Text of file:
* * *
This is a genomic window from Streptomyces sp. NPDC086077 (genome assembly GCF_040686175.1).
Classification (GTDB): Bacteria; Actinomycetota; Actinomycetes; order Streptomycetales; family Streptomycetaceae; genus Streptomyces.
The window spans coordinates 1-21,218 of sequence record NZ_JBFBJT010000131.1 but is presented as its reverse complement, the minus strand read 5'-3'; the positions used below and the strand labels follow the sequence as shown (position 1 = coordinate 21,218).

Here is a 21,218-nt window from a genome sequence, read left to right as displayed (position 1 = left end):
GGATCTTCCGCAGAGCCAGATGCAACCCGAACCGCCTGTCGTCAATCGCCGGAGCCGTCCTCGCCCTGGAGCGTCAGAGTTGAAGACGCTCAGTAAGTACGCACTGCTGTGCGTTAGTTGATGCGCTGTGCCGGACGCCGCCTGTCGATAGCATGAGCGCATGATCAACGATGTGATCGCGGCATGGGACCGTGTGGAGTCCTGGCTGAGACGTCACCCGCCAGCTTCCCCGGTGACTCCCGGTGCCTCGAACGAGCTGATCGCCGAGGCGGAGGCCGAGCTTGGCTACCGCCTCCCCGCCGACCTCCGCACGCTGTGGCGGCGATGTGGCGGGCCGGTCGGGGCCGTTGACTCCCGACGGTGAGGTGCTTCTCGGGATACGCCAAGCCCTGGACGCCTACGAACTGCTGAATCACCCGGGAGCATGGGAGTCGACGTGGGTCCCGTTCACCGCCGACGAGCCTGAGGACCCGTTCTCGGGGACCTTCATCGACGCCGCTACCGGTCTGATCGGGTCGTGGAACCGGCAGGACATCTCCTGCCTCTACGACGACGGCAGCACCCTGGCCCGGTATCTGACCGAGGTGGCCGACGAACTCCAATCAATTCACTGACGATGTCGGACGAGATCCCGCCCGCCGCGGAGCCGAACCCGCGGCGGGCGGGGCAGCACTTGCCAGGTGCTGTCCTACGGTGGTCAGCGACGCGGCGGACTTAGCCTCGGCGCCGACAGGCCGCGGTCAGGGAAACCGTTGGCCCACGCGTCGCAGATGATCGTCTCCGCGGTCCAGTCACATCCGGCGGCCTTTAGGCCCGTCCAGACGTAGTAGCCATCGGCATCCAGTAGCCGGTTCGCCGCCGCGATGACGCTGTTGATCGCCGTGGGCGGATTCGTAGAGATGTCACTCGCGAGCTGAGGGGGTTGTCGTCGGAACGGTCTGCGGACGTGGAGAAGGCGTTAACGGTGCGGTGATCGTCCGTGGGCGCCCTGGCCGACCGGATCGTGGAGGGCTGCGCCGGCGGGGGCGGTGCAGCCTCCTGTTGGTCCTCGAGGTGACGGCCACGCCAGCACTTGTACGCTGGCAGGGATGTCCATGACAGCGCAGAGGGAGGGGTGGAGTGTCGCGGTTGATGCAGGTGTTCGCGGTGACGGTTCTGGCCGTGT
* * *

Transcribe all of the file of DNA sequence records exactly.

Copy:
This is a genomic window from Streptomyces sp. NPDC086077 (genome assembly GCF_040686175.1).
Classification (GTDB): Bacteria; Actinomycetota; Actinomycetes; order Streptomycetales; family Streptomycetaceae; genus Streptomyces.
The window spans coordinates 1-21,218 of sequence record NZ_JBFBJT010000131.1 but is presented as its reverse complement, the minus strand read 5'-3'; the positions used below and the strand labels follow the sequence as shown (position 1 = coordinate 21,218).

Here is a 21,218-nt window from a genome sequence, read left to right as displayed (position 1 = left end):
GGATCTTCCGCAGAGCCAGATGCAACCCGAACCGCCTGTCGTCAATCGCCGGAGCCGTCCTCGCCCTGGAGCGTCAGAGTTGAAGACGCTCAGTAAGTACGCACTGCTGTGCGTTAGTTGATGCGCTGTGCCGGACGCCGCCTGTCGATAGCATGAGCGCATGATCAACGATGTGATCGCGGCATGGGACCGTGTGGAGTCCTGGCTGAGACGTCACCCGCCAGCTTCCCCGGTGACTCCCGGTGCCTCGAACGAGCTGATCGCCGAGGCGGAGGCCGAGCTTGGCTACCGCCTCCCCGCCGACCTCCGCACGCTGTGGCGGCGATGTGGCGGGCCGGTCGGGGCCGTTGACTCCCGACGGTGAGGTGCTTCTCGGGATACGCCAAGCCCTGGACGCCTACGAACTGCTGAATCACCCGGGAGCATGGGAGTCGACGTGGGTCCCGTTCACCGCCGACGAGCCTGAGGACCCGTTCTCGGGGACCTTCATCGACGCCGCTACCGGTCTGATCGGGTCGTGGAACCGGCAGGACATCTCCTGCCTCTACGACGACGGCAGCACCCTGGCCCGGTATCTGACCGAGGTGGCCGACGAACTCCAATCAATTCACTGACGATGTCGGACGAGATCCCGCCCGCCGCGGAGCCGAACCCGCGGCGGGCGGGGCAGCACTTGCCAGGTGCTGTCCTACGGTGGTCAGCGACGCGGCGGACTTAGCCTCGGCGCCGACAGGCCGCGGTCAGGGAAACCGTTGGCCCACGCGTCGCAGATGATCGTCTCCGCGGTCCAGTCACATCCGGCGGCCTTTAGGCCCGTCCAGACGTAGTAGCCATCGGCATCCAGTAGCCGGTTCGCCGCCGCGATGACGCTGTTGATCGCCGTGGGCGGATTCGTAGAGATGTCACTCGCGAGCTGAGGGGGTTGTCGTCGGAACGGTCTGCGGACGTGGAGAAGGCGTTAACGGTGCGGTGATCGTCCGTGGGCGCCCTGGCCGACCGGATCGTGGAGGGCTGCGCCGGCGGGGGCGGTGCAGCCTCCTGTTGGTCCTCGAGGTGACGGCCACGCCAGCACTTGTACGCTGGCAGGGATGTCCATGACAGCGCAGAGGGAGGGGTGGAGTGTCGCGGTTGATGCAGGTGTTCGCGGTGACGGTTCTGGCCGTGT